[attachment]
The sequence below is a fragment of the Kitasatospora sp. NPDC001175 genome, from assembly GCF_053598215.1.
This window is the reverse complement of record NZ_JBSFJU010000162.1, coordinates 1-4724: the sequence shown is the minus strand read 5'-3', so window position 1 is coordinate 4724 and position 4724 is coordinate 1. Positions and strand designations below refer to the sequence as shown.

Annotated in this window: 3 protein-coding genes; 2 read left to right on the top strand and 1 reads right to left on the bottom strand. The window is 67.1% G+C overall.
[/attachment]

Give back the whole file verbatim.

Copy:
The sequence below is a fragment of the Kitasatospora sp. NPDC001175 genome, from assembly GCF_053598215.1.
This window is the reverse complement of record NZ_JBSFJU010000162.1, coordinates 1-4724: the sequence shown is the minus strand read 5'-3', so window position 1 is coordinate 4724 and position 4724 is coordinate 1. Positions and strand designations below refer to the sequence as shown.

Annotated in this window: 3 protein-coding genes; 2 read left to right on the top strand and 1 reads right to left on the bottom strand. The window is 67.1% G+C overall.